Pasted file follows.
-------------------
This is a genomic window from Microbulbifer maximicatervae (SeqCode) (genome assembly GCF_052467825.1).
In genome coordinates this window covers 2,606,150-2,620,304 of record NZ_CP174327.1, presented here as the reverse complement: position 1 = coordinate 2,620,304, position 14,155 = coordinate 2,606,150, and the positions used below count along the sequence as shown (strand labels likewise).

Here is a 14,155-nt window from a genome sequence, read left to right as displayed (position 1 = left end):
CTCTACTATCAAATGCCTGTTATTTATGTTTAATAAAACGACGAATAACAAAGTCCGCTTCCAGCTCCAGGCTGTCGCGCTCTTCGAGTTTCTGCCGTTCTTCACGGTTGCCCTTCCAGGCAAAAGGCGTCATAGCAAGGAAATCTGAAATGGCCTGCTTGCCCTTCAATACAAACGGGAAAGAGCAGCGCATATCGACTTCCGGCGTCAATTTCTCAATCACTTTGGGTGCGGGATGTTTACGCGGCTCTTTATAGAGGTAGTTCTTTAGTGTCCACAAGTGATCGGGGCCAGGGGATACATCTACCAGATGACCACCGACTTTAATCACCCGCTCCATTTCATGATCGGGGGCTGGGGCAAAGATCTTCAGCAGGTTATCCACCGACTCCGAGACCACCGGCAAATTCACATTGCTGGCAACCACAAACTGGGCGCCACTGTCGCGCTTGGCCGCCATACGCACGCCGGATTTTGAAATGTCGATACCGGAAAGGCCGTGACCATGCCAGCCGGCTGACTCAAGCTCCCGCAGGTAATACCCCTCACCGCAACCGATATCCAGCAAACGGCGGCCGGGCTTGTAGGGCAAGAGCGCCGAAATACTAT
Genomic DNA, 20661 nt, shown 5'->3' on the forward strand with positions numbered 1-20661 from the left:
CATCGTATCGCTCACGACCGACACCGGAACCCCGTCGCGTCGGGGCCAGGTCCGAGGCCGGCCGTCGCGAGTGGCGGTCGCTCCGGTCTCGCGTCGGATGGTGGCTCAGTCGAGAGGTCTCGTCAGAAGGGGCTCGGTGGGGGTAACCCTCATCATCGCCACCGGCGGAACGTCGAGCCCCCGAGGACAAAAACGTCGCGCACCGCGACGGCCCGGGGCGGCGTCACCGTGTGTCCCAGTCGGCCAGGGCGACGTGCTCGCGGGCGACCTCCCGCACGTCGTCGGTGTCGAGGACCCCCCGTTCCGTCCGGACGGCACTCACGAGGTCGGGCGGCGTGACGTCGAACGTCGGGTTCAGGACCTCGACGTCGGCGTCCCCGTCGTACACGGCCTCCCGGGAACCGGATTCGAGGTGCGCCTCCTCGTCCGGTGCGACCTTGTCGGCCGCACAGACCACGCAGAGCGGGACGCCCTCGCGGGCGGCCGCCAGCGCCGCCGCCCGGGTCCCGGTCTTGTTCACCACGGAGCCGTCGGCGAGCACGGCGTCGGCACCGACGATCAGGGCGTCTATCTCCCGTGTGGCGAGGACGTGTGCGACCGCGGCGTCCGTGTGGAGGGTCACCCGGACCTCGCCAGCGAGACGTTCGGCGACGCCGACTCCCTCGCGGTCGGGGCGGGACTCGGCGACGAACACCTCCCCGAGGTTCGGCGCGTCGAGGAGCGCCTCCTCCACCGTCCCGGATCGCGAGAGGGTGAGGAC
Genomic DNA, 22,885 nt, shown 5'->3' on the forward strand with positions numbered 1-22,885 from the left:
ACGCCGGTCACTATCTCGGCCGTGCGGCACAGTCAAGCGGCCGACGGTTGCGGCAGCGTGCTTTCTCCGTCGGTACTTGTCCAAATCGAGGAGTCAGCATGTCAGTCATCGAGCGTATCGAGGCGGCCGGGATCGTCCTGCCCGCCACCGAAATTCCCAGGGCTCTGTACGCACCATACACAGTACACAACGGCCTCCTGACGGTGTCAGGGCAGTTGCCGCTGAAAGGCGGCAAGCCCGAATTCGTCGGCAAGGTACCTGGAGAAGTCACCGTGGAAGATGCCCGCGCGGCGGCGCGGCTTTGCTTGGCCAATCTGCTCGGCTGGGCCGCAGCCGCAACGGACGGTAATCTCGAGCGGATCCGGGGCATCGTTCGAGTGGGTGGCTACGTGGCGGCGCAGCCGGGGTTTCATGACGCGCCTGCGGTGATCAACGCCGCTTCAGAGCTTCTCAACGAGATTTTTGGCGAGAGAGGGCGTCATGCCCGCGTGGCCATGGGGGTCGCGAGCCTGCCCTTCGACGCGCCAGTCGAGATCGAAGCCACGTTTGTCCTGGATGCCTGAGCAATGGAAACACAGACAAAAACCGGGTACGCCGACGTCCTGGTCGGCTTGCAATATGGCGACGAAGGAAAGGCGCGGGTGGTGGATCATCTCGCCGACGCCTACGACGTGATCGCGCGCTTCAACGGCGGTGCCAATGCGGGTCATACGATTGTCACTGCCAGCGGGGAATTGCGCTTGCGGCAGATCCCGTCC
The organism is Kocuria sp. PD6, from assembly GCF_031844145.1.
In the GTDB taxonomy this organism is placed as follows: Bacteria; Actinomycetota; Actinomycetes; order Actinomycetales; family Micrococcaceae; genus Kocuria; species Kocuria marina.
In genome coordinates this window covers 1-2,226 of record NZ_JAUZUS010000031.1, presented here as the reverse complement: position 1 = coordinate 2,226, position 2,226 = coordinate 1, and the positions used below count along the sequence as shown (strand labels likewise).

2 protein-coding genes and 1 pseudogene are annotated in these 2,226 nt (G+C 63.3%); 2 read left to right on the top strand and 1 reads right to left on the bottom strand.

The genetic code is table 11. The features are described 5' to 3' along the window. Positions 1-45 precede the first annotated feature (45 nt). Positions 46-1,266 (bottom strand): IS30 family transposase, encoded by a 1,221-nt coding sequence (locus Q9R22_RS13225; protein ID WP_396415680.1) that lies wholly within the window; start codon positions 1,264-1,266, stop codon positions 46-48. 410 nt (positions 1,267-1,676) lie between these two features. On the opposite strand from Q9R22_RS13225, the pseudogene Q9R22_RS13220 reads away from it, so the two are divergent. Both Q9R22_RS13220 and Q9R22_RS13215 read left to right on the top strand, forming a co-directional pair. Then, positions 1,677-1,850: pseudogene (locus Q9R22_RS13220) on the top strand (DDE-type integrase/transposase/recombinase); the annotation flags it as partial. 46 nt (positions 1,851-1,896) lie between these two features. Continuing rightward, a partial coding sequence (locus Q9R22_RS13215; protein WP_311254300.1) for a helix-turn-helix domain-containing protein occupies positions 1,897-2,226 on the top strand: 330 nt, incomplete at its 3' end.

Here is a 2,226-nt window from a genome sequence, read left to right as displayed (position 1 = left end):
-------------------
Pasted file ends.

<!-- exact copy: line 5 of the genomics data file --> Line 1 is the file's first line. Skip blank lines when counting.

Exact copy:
Genomic DNA, 20661 nt, shown 5'->3' on the forward strand with positions numbered 1-20661 from the left: